Reward of Perseverance: How Custance Won with Prince Rupert and Caught Train, Daily Racing Form, 1923-04-27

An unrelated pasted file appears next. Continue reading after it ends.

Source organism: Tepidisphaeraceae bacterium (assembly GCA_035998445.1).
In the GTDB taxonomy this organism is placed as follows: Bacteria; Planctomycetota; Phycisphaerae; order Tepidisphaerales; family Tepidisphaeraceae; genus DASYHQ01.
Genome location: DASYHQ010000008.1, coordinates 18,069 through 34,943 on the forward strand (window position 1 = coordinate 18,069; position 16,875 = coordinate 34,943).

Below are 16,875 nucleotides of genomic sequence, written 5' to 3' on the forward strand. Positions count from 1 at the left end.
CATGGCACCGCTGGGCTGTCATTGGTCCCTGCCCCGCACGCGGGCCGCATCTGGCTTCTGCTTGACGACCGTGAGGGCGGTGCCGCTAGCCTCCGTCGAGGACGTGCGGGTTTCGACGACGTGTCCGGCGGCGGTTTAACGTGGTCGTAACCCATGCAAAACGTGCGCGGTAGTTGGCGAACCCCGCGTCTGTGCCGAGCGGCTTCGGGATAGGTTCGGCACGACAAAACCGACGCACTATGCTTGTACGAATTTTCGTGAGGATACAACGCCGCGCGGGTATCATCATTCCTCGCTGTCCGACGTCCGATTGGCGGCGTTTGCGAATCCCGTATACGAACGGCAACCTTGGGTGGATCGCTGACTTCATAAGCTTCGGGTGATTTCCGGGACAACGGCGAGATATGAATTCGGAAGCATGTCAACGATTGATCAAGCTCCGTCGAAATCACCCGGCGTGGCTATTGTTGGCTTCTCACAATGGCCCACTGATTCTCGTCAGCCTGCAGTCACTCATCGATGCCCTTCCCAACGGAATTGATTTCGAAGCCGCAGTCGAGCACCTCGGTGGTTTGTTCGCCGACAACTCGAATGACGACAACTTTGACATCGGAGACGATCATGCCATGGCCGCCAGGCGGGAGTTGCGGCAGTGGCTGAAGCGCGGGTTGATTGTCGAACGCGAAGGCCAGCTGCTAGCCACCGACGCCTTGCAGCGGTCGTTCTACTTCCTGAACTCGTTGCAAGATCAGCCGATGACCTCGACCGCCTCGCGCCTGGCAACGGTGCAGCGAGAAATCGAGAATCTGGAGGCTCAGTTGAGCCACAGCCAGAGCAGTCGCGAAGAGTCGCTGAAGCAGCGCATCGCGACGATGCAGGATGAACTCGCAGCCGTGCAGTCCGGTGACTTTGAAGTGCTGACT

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REWARD OF PERSEVERANCE + How Custance Won with Prince Rupert and Caught Train. ♦ ■ T rnrertaitity of Raring- Shown When Pace- cl maker. Nimrod, Runs Away. From Favorites a ml Captures Stewards Plate. _ ♦ 1 Henry distances book. "Tiidinp: Tlecollec- ] tions and Turf Stories. is rich in anecdote 1 and turf lore. The riding contemporary of • Fred Archer. CeorRe Fordham. Jem Snow-den and John Osborne, not to mention many other noted riders of his time. Mr. "ustaru-e . relates his own personal experiences in his : own way. Here follows a curious and amus- : ing experience that will bear repeating: "It was in the Stewards Plate at Stock-bridge, run on June :10. 1859. over two miles. ] Fisherman, which had won the Queens : Plates and Cups all over the country, and Marionette, which had run second for the . Herby that year, were to meet at weight for age. I rode a mare called Scent, but : the race was really between the two first named horses, and curiously enough, the owners of both of them thought they wanted a strong-run race. "As William Pay had a horse called Nimrod. owned by Mr. Parker, engaged. I believe that 1 am right in saying he drew money from both the owners of Fisherman and 1 Marionette to make running for them, nothing having been said about his winning. . This they never dreamt of. Anyhow, there ! were four runners, including Scent. MMROD SETS THE PACE. "Jimmy Adams, riding Nimrod. jumped off r at a pood pace, while I lay second on Scent. ; Cresswell was on Fisherman and Ben Bray on Marionette, and they waited together a long way off. Nimrod still increased his lead and at the half-mile post he was at least t two hundred yards in front of me, and I I was about the same distance in front of the e other two. My mare having broken a blood l vessel. I was pulling her up when the t*o came past me looking at each other, and. I 1 suppose, thinking — but I dont know why — - that the other horse would pull up too. All at t once they both set going, and go they did ; but it was too late, as Nimrod scrambled j home first by three lengths. "Never was the glorious uncertainty of ;hc c turf more fully exemplified. It was a luchv v race for William Hay. as he won the stakes, i. and I believe, as 1 said before, a retainer from the other two owners to make running thus supporting a theory I have always s maintained— that horses may grve welpM t away, but they cannot give distance. As R another proof of this 1 may mention Fridays •s victory in the Goodwood Cup of 1882. ANOTHER FUNNY RACE. While writing about Stockbridge. T am reminded of another funny race in which I was is concerned that took place in 1872. I intended i- going to London to meet my wife and d some friends on the Friday morning, but I I happened to meet Mr. Dawson, who told me ie he should run a three-year-old called Liverpool, belonging to Mr. Padwick. who had a a claim on me at the time. The horse was is badly handicapped, having 154 pounds on. n. and only three years old. and at that time ie professional jockeys were penalized six ,x pounds, making his weight 160 pounds, with h which it seemed impossible to win. -The race was set to be run at three e oclock and I had made up my mind to try Iv and catch the :1:45 train, and told Tom Mc-leorge, the starter, of my intention. There ie was something like ten runners and Prince ?e Rupert, ridden by Mr. Trewent. was a good d favorite, and came toward the post with a a big curb bridle on. led by a groom, who 10 loosed him before he reached there, and away IV he went and ran the course. As soon as he ne came back. McGeorge said. Loose him. and 1j dropped the flag to a good start. Away went t Prince Rupert and befbre he had gone a a quarter of a mile had a ten-length lead and id came right through the last opening about Ilt a quarter of a mile from home. RIDING TO ATCH A TRAIN. All the front horses, thinking pursuit ■ it hopless. were pulling up. I kept riding along, *• and passing Fordham and Cannon, they said: d: Where are you going? •• "To catch a train, I said. •But. seeing the horse in front switching ng his tail and trying to stop. I kept on. Wrhen en I was inside the distance. Prince Rupert was fully six lengths in front. Still. I kept riding on the off-chance of his stopping and I I kept getting a little nearer, although my three-year-old with 160 pounds to carry had i had nearly enough. Mr. Trewent suddenly looked around and saw me coming and up P went his whip. The first time he hit Prince ef Rupert he kicked, the next time he half stopped and turned sideways to kick within n half a length of the winning post, which was the distance Judge Clark gave in favor of ,f Liverpool. •I afterward caught the train and I shall n never forget Mr. Dawsons surprise when 1 I told him on the platform— he did not stay to O see the race I had won. It was a funny y finish altogether, as Im afraid it quite finished Mr. Bruton. the owner of Prince Rupert, , and also Mr. Trewent, they having had a a "royal dash on their horse. Another funny part of the story was. I had not won a race * since Northampton, but had been obliged d to put up with second place over twenty y times. I was congratulated all round on riding i a fine finish, but it was nothing of the e sort. It was the other horse stopping that it had made mine win." . ▲ 1

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